The speaker attempts to recover his light-heartedness, but the speaker’s guilt simmers beneath his words. “There are few/hosts,” O’Hara writes, “who so thoroughly prepare to greet a guest/only casually invited, and that several months ago.” The extent of his guilt is clear in his revision; we know he was eagerly invited and set out earnestly—he told us himself!—yet now he backpedals. The invitation is now ‘casual’ enough that he wandered there months later, perhaps just because he happened to be in the neighborhood. The energy here is like that at a party after a couple has just concluded a loud, public row; guests finish their drinks politely, then hurry out the door still stuffing their arms awkwardly into coat sleeves.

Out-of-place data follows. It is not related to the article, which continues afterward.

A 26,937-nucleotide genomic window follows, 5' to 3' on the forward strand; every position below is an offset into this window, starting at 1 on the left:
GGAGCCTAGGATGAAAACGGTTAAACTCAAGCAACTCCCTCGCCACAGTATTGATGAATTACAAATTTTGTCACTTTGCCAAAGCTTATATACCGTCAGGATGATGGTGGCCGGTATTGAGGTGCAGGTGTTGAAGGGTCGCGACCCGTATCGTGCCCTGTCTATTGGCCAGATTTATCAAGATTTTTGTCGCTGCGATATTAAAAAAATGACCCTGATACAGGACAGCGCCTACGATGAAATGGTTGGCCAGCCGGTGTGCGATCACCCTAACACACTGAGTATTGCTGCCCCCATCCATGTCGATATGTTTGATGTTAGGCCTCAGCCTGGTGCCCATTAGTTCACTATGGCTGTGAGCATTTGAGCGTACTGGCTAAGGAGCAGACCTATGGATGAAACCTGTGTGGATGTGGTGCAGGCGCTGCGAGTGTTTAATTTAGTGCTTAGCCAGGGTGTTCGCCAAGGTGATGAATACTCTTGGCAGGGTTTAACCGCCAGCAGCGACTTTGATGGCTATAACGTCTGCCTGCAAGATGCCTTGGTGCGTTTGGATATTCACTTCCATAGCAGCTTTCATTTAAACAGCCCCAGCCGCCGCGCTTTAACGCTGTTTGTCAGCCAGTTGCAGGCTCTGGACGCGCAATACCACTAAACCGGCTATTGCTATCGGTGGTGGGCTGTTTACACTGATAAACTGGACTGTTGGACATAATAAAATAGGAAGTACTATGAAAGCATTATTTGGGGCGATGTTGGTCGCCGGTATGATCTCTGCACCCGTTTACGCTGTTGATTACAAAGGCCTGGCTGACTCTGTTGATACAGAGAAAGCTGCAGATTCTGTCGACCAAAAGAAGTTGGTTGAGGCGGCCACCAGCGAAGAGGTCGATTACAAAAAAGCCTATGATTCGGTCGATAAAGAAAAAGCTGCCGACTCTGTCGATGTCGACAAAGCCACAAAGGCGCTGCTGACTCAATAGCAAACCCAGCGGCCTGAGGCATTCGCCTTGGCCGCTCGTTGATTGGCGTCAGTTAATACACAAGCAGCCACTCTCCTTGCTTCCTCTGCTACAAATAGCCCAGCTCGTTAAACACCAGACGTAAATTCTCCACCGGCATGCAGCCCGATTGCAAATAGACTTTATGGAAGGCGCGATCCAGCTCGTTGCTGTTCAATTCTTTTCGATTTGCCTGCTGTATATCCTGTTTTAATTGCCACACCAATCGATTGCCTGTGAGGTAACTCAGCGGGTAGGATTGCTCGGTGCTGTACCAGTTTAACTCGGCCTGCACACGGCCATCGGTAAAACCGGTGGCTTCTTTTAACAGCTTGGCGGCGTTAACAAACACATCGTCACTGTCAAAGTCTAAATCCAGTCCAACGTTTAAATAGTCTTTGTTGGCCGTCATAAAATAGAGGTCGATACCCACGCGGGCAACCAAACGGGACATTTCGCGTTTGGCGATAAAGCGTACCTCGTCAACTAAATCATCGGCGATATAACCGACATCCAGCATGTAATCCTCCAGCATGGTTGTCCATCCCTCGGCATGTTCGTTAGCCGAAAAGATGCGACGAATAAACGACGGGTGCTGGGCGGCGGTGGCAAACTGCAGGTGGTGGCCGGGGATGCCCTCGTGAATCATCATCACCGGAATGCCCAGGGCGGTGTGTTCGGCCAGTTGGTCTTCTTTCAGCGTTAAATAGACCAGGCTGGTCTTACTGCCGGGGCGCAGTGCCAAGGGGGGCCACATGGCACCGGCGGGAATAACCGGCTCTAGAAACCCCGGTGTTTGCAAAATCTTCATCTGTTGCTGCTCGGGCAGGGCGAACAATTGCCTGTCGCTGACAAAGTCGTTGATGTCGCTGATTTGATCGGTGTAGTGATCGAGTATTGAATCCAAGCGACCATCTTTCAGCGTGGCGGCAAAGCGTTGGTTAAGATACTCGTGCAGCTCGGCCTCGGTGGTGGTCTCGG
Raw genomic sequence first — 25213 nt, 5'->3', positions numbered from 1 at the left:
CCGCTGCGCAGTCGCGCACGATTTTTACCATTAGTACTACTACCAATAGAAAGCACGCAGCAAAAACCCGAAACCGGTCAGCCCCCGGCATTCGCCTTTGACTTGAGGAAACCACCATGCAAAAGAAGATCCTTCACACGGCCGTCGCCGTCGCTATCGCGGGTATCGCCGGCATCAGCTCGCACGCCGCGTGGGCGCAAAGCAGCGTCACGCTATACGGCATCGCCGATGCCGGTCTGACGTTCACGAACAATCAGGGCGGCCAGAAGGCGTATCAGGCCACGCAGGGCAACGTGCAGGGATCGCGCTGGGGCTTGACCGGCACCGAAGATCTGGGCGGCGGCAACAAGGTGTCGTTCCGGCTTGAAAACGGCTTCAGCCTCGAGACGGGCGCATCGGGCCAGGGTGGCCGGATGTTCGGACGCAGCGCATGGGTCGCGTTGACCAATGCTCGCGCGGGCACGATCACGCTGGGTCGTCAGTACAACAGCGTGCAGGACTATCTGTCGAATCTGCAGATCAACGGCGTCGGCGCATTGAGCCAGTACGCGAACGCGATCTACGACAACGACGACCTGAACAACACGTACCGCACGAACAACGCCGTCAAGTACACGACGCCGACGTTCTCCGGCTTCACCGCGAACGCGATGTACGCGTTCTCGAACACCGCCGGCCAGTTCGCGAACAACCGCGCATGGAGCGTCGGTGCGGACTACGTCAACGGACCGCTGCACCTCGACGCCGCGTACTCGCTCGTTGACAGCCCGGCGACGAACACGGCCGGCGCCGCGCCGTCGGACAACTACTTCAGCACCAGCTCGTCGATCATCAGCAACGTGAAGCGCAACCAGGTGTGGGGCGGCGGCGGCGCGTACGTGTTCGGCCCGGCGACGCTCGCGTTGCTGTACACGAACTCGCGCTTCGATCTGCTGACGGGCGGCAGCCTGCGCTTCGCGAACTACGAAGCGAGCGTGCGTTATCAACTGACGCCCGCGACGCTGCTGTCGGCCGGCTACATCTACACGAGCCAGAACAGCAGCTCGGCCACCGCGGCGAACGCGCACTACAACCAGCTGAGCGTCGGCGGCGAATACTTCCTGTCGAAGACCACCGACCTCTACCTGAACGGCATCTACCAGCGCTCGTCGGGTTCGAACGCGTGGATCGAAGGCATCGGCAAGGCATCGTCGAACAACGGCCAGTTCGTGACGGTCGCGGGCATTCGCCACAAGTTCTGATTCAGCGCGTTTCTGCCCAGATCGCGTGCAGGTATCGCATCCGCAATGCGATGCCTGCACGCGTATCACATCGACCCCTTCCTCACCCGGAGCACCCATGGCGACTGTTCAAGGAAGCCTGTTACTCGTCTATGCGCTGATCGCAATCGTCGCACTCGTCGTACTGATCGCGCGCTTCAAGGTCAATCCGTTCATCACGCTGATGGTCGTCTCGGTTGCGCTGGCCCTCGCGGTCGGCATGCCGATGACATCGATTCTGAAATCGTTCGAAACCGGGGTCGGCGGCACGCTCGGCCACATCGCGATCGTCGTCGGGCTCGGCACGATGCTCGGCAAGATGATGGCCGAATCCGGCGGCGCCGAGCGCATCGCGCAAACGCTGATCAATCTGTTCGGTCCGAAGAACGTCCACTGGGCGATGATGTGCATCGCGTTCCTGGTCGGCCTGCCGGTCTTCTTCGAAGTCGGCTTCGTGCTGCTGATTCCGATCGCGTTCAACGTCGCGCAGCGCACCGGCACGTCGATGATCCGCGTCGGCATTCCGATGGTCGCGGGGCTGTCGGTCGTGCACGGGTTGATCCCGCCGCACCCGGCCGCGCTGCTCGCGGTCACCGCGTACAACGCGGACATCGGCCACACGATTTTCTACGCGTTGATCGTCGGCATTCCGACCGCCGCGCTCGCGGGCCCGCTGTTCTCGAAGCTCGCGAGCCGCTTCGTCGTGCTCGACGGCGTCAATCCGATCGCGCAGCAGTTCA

The banter in “Poem” ultimately fails to stave off grief. It’s an attempt at evasion that begins with the title “Poem,” which admits to nothing.6 “Poem” could be about anything—daffodils, puppies, hurricanes, sex. As a title it’s both coy and self-protective, like the markings of a viceroy butterfly, which both attract mates and deter birds, who mistake it for the more unsavory monarch.

So why this poem? There are other, more famous O’Hara poems about mortality—“Poem [Lana Turner Has Collapsed]” or “The Day Lady Died”—which also use irony, understatement, and hyperbole to get at such slippery subjects by almost-but-just-not-quite-ducking them. But “Poem” stuck to me like a burr early. The dead host’s anonymity—from a poet who name-dropped as if it were an iron-clad clause in his job description—makes the grief more immediate. The privacy he allows his friend transforms this poem—for all its initial flippancy—into a raw experience of grief, one that halts me.